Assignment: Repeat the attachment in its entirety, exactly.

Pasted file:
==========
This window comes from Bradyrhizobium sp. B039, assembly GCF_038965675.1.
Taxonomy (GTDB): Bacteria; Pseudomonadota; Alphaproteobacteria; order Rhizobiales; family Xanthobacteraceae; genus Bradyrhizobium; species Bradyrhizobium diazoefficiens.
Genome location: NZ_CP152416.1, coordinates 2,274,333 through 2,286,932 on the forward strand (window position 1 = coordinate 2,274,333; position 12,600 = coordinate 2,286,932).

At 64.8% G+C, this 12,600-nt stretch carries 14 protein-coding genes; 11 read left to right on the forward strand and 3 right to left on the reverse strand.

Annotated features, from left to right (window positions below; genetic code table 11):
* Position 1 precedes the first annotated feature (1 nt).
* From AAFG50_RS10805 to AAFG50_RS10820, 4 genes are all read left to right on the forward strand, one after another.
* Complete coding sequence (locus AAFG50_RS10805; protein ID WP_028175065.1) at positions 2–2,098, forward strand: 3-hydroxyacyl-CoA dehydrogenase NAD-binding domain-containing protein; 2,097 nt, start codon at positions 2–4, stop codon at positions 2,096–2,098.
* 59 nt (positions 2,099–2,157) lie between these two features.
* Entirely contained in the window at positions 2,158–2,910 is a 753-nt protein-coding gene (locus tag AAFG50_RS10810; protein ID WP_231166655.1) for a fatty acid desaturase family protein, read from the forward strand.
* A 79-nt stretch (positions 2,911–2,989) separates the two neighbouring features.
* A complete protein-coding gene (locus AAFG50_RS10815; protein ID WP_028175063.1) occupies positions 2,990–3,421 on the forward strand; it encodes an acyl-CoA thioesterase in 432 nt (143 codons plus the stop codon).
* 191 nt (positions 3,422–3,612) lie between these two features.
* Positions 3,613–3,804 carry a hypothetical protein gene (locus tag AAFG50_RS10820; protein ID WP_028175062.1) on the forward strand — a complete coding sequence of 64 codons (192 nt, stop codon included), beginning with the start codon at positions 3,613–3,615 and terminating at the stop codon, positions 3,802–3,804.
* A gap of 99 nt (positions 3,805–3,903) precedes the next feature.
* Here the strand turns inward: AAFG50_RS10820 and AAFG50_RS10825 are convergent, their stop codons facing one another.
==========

This window comes from Bradyrhizobium sp. B039, assembly GCF_038965675.1.
Taxonomy (GTDB): Bacteria; Pseudomonadota; Alphaproteobacteria; order Rhizobiales; family Xanthobacteraceae; genus Bradyrhizobium; species Bradyrhizobium diazoefficiens.
Genome location: NZ_CP152416.1, coordinates 2,274,333 through 2,286,932 on the forward strand (window position 1 = coordinate 2,274,333; position 12,600 = coordinate 2,286,932).

At 64.8% G+C, this 12,600-nt stretch carries 14 protein-coding genes; 11 read left to right on the forward strand and 3 right to left on the reverse strand.

Annotated features, from left to right (window positions below; genetic code table 11):
* Position 1 precedes the first annotated feature (1 nt).
* From AAFG50_RS10805 to AAFG50_RS10820, 4 genes are all read left to right on the forward strand, one after another.
* Complete coding sequence (locus AAFG50_RS10805; protein ID WP_028175065.1) at positions 2–2,098, forward strand: 3-hydroxyacyl-CoA dehydrogenase NAD-binding domain-containing protein; 2,097 nt, start codon at positions 2–4, stop codon at positions 2,096–2,098.
* 59 nt (positions 2,099–2,157) lie between these two features.
* Entirely contained in the window at positions 2,158–2,910 is a 753-nt protein-coding gene (locus tag AAFG50_RS10810; protein ID WP_231166655.1) for a fatty acid desaturase family protein, read from the forward strand.
* A 79-nt stretch (positions 2,911–2,989) separates the two neighbouring features.
* A complete protein-coding gene (locus AAFG50_RS10815; protein ID WP_028175063.1) occupies positions 2,990–3,421 on the forward strand; it encodes an acyl-CoA thioesterase in 432 nt (143 codons plus the stop codon).
* 191 nt (positions 3,422–3,612) lie between these two features.
* Positions 3,613–3,804 carry a hypothetical protein gene (locus tag AAFG50_RS10820; protein ID WP_028175062.1) on the forward strand — a complete coding sequence of 64 codons (192 nt, stop codon included), beginning with the start codon at positions 3,613–3,615 and terminating at the stop codon, positions 3,802–3,804.
* A gap of 99 nt (positions 3,805–3,903) precedes the next feature.
* Here the strand turns inward: AAFG50_RS10820 and AAFG50_RS10825 are convergent, their stop codons facing one another.